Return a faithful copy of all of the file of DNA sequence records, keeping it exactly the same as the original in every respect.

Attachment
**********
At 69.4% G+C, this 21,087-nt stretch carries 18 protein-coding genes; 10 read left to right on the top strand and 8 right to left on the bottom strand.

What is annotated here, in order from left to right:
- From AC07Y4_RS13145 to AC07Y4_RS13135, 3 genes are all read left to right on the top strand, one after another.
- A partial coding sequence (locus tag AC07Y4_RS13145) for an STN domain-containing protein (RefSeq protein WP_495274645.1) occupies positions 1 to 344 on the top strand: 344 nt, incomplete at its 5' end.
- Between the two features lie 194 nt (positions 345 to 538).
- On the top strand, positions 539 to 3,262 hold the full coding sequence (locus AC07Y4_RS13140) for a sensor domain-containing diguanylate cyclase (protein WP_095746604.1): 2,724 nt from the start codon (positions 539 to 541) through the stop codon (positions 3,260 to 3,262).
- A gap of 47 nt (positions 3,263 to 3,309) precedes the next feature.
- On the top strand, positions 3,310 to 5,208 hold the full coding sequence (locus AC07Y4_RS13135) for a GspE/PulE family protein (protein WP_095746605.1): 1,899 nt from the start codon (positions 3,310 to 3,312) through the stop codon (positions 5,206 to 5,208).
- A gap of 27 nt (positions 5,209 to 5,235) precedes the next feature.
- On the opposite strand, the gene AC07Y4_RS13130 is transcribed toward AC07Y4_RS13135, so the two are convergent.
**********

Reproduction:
At 69.4% G+C, this 21,087-nt stretch carries 18 protein-coding genes; 10 read left to right on the top strand and 8 right to left on the bottom strand.

What is annotated here, in order from left to right:
- From AC07Y4_RS13145 to AC07Y4_RS13135, 3 genes are all read left to right on the top strand, one after another.
- A partial coding sequence (locus tag AC07Y4_RS13145) for an STN domain-containing protein (RefSeq protein WP_495274645.1) occupies positions 1 to 344 on the top strand: 344 nt, incomplete at its 5' end.
- Between the two features lie 194 nt (positions 345 to 538).
- On the top strand, positions 539 to 3,262 hold the full coding sequence (locus AC07Y4_RS13140) for a sensor domain-containing diguanylate cyclase (protein WP_095746604.1): 2,724 nt from the start codon (positions 539 to 541) through the stop codon (positions 3,260 to 3,262).
- A gap of 47 nt (positions 3,263 to 3,309) precedes the next feature.
- On the top strand, positions 3,310 to 5,208 hold the full coding sequence (locus AC07Y4_RS13135) for a GspE/PulE family protein (protein WP_095746605.1): 1,899 nt from the start codon (positions 3,310 to 3,312) through the stop codon (positions 5,206 to 5,208).
- A gap of 27 nt (positions 5,209 to 5,235) precedes the next feature.
- On the opposite strand, the gene AC07Y4_RS13130 is transcribed toward AC07Y4_RS13135, so the two are convergent.